In response to Sir Mann's judgment, the UK IPO issued (on 29 November 2023) statutory guidance declaring that "Patent Examiners should not object to inventions involving an ANN under the "program for a computer" exclusion of section 1(2)(c)". Our previous report on this guidance can be found here.

More recently (on 7 May 2024), the UK IPO revised their examination guidance to provide updated examples as to how to apply UK patentability law to inventions involving artificial neural networks:

  • Scenario 13 - Optimising a neural network.
  • Scenario 14 - Avoiding unnecessary processing using a neural network.
  • Scenario 15 - Active training of a neural network.

Neural network optimisation (scenario 13), for instance, would now be examined by the UK IPO as follows:

"The contribution is a computer-implemented method of generating an optimised neural network by rationalising a trained base neural network, the output of the optimised network is compared to that of the base network and if the output differs beyond a threshold further optimised networks are iteratively generated until one is found whose output is within a threshold difference to the base network.

Following the judgment in Emotional Perception, an invention involving an artificial neural network (ANN), whether implemented in hardware or software, is not a computer program as such. No other exclusion applies.

The invention defined in the claim is not excluded under section 1(2) as a program for a computer as such."

As for what an invention must do to benefit from the Emotional Perception moratorium, the guidance states:

"To qualify as an invention involving an ANN, the invention must either claim an ANN itself or include claim limitations to training or using an ANN. Otherwise, the Emotional Perception judgment will not apply."

The updated examination guidance also reminds us:

"The judgment in Emotional Perception is being appealed to the court of appeal. It is binding on the IPO until such time as the court determines otherwise."


At the time of writing, the UK IPO's approach to examining AI inventions is applicant-friendly, at least in the sense that that applicants need not worry (for the time being) about the early hurdle of subject matter eligibility for inventions involving an ANN.

This may prompt applicants to reconsider their patenting strategies when seeking to protect their AI inventions in multiple jurisdictions. For instance, attempts to patent an invention directed to optimising a neural network that provides generic output data (cf. scenario 13 of the UK IPO's latest guidance) could face relative difficulty in:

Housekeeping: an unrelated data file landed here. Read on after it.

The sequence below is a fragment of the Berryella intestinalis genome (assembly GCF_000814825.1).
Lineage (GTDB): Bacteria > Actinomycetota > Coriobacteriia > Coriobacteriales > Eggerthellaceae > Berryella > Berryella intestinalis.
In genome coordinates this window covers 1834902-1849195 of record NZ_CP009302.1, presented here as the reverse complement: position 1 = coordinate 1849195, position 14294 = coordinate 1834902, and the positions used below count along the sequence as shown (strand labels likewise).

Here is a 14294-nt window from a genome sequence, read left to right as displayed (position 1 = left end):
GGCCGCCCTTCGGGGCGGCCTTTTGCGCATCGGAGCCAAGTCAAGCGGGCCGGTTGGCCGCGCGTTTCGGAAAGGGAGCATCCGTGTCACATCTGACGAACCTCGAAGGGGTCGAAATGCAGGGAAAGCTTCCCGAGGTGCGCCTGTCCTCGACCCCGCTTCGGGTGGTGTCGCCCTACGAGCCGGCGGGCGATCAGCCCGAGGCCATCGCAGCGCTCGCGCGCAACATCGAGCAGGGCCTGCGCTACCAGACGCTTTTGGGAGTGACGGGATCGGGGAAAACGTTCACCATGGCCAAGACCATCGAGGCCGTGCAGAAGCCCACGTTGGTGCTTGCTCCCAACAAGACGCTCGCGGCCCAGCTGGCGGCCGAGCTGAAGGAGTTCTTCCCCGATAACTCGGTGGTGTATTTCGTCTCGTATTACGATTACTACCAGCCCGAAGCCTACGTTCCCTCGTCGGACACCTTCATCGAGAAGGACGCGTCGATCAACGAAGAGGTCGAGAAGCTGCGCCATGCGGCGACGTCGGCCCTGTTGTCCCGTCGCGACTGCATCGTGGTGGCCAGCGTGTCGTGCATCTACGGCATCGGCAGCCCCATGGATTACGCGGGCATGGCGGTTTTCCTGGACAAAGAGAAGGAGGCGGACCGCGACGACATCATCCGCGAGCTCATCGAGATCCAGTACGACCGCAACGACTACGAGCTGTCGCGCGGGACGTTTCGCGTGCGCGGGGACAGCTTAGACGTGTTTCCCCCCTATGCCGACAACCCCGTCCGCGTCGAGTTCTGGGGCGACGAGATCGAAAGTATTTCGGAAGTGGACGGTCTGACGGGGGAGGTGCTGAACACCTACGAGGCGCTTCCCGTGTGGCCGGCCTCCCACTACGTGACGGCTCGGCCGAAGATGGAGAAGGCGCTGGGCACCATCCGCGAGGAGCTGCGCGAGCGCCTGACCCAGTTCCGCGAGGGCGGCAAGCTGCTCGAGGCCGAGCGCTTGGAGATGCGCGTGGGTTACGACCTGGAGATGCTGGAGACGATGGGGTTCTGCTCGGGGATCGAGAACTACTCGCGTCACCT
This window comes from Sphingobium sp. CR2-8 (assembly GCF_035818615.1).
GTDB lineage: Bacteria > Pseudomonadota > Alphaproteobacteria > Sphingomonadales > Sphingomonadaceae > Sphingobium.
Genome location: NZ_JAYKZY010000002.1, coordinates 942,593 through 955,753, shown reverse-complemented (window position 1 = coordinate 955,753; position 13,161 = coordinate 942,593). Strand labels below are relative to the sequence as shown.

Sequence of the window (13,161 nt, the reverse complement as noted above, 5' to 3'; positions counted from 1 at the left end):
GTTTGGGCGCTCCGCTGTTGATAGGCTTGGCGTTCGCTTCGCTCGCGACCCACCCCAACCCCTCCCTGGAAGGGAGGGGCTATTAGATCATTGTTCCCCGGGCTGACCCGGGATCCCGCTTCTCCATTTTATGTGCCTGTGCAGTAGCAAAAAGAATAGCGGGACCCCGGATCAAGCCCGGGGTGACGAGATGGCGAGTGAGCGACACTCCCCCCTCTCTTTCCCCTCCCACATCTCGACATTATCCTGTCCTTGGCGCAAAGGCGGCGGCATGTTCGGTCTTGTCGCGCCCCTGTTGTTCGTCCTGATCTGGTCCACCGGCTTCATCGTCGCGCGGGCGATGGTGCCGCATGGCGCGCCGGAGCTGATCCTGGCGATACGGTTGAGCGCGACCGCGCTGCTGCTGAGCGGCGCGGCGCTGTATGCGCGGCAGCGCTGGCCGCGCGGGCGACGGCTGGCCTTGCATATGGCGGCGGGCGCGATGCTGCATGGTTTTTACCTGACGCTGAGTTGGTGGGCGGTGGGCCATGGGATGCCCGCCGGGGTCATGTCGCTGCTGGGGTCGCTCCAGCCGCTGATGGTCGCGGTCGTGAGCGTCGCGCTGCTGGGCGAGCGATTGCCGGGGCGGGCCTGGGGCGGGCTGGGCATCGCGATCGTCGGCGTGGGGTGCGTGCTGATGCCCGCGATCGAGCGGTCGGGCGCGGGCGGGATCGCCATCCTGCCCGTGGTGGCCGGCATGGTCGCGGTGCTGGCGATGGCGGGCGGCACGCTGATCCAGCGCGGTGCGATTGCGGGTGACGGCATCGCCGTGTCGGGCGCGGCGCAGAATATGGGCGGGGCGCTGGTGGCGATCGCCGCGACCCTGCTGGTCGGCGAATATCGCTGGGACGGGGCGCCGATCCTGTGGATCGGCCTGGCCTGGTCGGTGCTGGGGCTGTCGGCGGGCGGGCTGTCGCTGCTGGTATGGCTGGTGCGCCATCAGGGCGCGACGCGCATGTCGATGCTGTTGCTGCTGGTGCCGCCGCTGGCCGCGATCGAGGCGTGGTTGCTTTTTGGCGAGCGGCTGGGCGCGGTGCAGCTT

• the US, where it could fall foul of step two of the Alice test, which seeks to determine whether a claim recites additional elements that amount to "significantly more" than a judicial exception 1.
  • Europe, where the Comvik approach involves identifying differences over the closest prior art and only considering those differences which contribute to technical character (that is, which contribute to producing a technical effect serving a technical purpose) in the assessment of inventive step.

We acknowledge, nonetheless, that overcoming the UK IPO's "a program for a computer ... as such" exclusion is not the same as providing a technical contribution that supports the presence of an inventive step. Considering scenario 13 of the UK IPO's latest guidance further, it may be the case that the claimed invention needs to specify additional technical features (such as data tied to a specific technical system, thereby aligning with the Comvik approach in Europe) to reach this end.

How the Court of Appeal will ultimately decide on the Emotional Perception case remains to be seen. The issues raised, however, such as what constitutes a technical contribution under UK patent law, and the degree of harmony with EPO case law, go to the heart of AI patentability and have the potential to impact AI innovation in the UK for years to come.


1. A point of comparison here is example #39 in the USPTO's Subject Matter Eligibility Examples: Abstract Ideas, which concerns a Method for Training a Neural Network for Facial Detection - i.e., a neural network trained on specific data (digital images) - that is eligible for patent protection.

The content of this article is intended to provide a general guide to the subject matter. Specialist advice should be sought about your specific circumstances.